BUFFALO — Vocabulary. Spelling. Cardboard?
Yes, you can find all three in Mike Scarlett’s language arts classroom at Clear Creek Middle School. But on this particular February morning, the cardboard is taking over.
There is cardboard covering the floor and leaning against the walls. One poor sixth-grader has to hold up a box to prevent it from falling on top of her.
There are boxes big and small and fat and long. Some pieces of cardboard are adorned with the face of Mickey Mouse and others with the face of Gov. Mark Gordon. The classroom is a virtual minefield of cardboard, and after five minutes, the journalist with size 14 feet realizes his attempt to avoid stepping on a single piece is a task worthy of Sisyphus.
As the journalist attempts to dodge the cardboard, Jeron Sutton, Brady Engling and Marshall Peters have their own mammoth task to consider – how to build a sleek, aerodynamic sled out of nothing but cardboard and duct tape.
They each have their own ideas on how to accomplish this. Jeron thinks that layers of vertical duct tape on the bottom of the sled will have less resistance than horizontal duct tape. Marshall wants a pointed front to increase aerodynamics. Brady wants a thin sled with a heavy front that will propel them down the Pole Creek sledding hill.
They’re all good ideas, according to Scarlett. But the best ideas come from working together.
“I know you all want to build your individual sled,” Scarlett says to his class. “But if you do your job, the sled isn’t just going to be the way you want it. Your sled is going to be a combination of the best ideas of everybody in the group, and your group is going to win because of that.”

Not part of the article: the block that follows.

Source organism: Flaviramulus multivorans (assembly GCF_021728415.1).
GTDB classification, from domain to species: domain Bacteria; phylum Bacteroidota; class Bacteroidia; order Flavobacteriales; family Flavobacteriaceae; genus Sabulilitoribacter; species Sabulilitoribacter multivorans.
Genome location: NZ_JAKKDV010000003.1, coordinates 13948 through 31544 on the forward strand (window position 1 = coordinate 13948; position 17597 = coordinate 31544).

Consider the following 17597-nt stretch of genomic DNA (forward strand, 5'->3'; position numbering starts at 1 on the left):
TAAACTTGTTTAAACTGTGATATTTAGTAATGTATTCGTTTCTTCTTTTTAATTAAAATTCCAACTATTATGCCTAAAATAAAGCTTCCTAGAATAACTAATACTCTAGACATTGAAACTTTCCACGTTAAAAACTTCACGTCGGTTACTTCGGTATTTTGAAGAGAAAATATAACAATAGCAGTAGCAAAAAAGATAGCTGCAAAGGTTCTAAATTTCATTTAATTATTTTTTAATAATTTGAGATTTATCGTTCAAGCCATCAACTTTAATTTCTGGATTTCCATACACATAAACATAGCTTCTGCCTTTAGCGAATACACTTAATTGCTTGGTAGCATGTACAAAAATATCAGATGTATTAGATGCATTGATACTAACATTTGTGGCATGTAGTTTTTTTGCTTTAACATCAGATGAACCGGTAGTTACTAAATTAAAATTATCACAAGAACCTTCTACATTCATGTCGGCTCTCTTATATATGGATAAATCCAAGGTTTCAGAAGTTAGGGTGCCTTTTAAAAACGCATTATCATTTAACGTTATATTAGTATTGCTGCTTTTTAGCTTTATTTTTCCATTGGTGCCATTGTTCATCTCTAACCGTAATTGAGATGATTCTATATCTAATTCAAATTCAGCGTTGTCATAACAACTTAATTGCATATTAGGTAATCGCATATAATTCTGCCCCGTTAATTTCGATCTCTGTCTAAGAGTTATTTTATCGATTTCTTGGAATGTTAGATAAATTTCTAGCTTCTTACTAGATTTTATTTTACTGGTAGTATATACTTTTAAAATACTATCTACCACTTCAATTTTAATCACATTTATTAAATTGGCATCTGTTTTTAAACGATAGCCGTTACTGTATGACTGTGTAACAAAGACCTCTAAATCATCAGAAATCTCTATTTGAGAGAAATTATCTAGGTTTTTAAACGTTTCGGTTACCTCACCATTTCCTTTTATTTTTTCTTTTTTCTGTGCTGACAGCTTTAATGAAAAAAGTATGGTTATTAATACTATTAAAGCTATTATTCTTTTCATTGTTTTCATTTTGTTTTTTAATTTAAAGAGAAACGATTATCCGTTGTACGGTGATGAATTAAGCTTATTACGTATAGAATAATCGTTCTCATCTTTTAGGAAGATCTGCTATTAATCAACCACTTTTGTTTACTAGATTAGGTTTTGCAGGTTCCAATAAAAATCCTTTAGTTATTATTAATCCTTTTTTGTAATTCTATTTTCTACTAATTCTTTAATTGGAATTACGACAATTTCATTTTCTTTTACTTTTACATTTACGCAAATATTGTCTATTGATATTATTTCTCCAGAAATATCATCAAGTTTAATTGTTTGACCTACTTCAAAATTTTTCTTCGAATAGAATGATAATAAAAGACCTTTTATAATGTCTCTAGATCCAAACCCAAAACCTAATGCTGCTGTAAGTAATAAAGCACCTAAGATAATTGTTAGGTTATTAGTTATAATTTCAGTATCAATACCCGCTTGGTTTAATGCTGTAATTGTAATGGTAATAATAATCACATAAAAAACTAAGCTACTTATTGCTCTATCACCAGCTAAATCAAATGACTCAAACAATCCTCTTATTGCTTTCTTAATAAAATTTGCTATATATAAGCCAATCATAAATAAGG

The boys eventually settle on Brady’s design with its triangular front and rectangular body. But the other boys are quick to jump in with suggestions for alterations.
“You should use vertical tape instead of horizontal on the bottom,” Jeron says. “And we shouldn’t have an open back because snow could blow in.”
“We should also have some weights in the sled to push us forward,” Marshall says.
One detail in Brady’s original design is staying – the words “Baller Boys” written on the side of the box using duct tape.
“That’s a great name for our team,” Jeron says. “We’re definitely keeping that.”
Sled construction is just the final phase of the Box Sled Challenge, an interdisciplinary unit for sixth-graders in which students design, build and race their own sleds made solely out of cardboard and duct tape.
The project started in math class, where students designed the measurements of their sleds and drew a model on graph paper. Students then took that model to science class, where they learned about friction and types of snow and created their prototype model. In Scarlett’s language arts class on Feb. 12, students gave persuasive speeches on why their team should build their design. Students spent the next two days building their sleds and raced them at Pole Creek on Valentine’s Day. Throughout the unit, students also read and learned about the Iditarod sled race in both literature and social studies.
Scarlett said the unit not only was a lot of fun for students but also showed them how their work in the classroom can yield real-world results.
“This unit really raises the walls between the disciplines and shows students how everything they learn can tie together in the real world,” Scarlett said. “And it is also an opportunity to go up into the mountains and have some fun. Not everybody has the Bighorn Mountains in their backyard. Why not take advantage of it?”